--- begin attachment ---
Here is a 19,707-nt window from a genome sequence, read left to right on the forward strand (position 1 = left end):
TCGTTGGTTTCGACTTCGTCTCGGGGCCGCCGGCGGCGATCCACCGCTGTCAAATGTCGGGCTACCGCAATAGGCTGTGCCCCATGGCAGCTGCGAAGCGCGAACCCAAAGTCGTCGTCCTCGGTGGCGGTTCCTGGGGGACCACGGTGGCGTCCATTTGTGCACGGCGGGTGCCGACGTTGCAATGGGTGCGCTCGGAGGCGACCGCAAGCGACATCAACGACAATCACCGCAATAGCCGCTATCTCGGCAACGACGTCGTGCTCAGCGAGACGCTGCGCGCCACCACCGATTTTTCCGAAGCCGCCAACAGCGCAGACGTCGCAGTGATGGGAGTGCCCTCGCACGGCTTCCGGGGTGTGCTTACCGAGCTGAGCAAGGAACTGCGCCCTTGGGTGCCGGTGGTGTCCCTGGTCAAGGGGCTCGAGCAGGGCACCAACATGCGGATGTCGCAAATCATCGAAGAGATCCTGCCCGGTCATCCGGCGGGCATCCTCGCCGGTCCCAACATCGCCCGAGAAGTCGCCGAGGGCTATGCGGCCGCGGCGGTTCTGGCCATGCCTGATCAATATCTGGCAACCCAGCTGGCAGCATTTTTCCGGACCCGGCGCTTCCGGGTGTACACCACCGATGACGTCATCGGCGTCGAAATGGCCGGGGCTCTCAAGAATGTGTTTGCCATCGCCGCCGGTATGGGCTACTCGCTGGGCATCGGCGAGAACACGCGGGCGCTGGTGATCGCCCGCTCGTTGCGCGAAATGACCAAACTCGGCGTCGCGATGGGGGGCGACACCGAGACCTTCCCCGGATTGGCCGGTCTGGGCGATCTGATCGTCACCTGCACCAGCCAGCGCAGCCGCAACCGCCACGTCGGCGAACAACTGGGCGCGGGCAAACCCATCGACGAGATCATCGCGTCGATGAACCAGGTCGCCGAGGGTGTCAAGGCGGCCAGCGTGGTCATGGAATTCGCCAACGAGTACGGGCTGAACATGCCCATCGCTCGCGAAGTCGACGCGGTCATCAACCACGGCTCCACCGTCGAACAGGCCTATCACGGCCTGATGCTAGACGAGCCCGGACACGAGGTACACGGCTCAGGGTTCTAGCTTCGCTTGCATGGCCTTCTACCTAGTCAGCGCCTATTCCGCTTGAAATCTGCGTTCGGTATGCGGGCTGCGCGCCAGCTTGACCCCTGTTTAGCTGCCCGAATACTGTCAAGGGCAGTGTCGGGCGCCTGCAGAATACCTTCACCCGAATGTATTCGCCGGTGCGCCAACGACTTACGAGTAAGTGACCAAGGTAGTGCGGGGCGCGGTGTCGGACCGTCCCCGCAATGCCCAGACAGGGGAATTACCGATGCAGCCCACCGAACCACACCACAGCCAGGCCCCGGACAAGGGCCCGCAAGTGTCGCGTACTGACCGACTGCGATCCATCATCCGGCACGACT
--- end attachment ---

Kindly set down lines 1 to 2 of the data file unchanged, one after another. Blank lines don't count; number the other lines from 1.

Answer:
Here is a 19,707-nt window from a genome sequence, read left to right on the forward strand (position 1 = left end):
TCGTTGGTTTCGACTTCGTCTCGGGGCCGCCGGCGGCGATCCACCGCTGTCAAATGTCGGGCTACCGCAATAGGCTGTGCCCCATGGCAGCTGCGAAGCGCGAACCCAAAGTCGTCGTCCTCGGTGGCGGTTCCTGGGGGACCACGGTGGCGTCCATTTGTGCACGGCGGGTGCCGACGTTGCAATGGGTGCGCTCGGAGGCGACCGCAAGCGACATCAACGACAATCACCGCAATAGCCGCTATCTCGGCAACGACGTCGTGCTCAGCGAGACGCTGCGCGCCACCACCGATTTTTCCGAAGCCGCCAACAGCGCAGACGTCGCAGTGATGGGAGTGCCCTCGCACGGCTTCCGGGGTGTGCTTACCGAGCTGAGCAAGGAACTGCGCCCTTGGGTGCCGGTGGTGTCCCTGGTCAAGGGGCTCGAGCAGGGCACCAACATGCGGATGTCGCAAATCATCGAAGAGATCCTGCCCGGTCATCCGGCGGGCATCCTCGCCGGTCCCAACATCGCCCGAGAAGTCGCCGAGGGCTATGCGGCCGCGGCGGTTCTGGCCATGCCTGATCAATATCTGGCAACCCAGCTGGCAGCATTTTTCCGGACCCGGCGCTTCCGGGTGTACACCACCGATGACGTCATCGGCGTCGAAATGGCCGGGGCTCTCAAGAATGTGTTTGCCATCGCCGCCGGTATGGGCTACTCGCTGGGCATCGGCGAGAACACGCGGGCGCTGGTGATCGCCCGCTCGTTGCGCGAAATGACCAAACTCGGCGTCGCGATGGGGGGCGACACCGAGACCTTCCCCGGATTGGCCGGTCTGGGCGATCTGATCGTCACCTGCACCAGCCAGCGCAGCCGCAACCGCCACGTCGGCGAACAACTGGGCGCGGGCAAACCCATCGACGAGATCATCGCGTCGATGAACCAGGTCGCCGAGGGTGTCAAGGCGGCCAGCGTGGTCATGGAATTCGCCAACGAGTACGGGCTGAACATGCCCATCGCTCGCGAAGTCGACGCGGTCATCAACCACGGCTCCACCGTCGAACAGGCCTATCACGGCCTGATGCTAGACGAGCCCGGACACGAGGTACACGGCTCAGGGTTCTAGCTTCGCTTGCATGGCCTTCTACCTAGTCAGCGCCTATTCCGCTTGAAATCTGCGTTCGGTATGCGGGCTGCGCGCCAGCTTGACCCCTGTTTAGCTGCCCGAATACTGTCAAGGGCAGTGTCGGGCGCCTGCAGAATACCTTCACCCGAATGTATTCGCCGGTGCGCCAACGACTTACGAGTAAGTGACCAAGGTAGTGCGGGGCGCGGTGTCGGACCGTCCCCGCAATGCCCAGACAGGGGAATTACCGATGCAGCCCACCGAACCACACCACAGCCAGGCCCCGGACAAGGGCCCGCAAGTGTCGCGTACTGACCGACTGCGATCCATCATCCGGCACGACT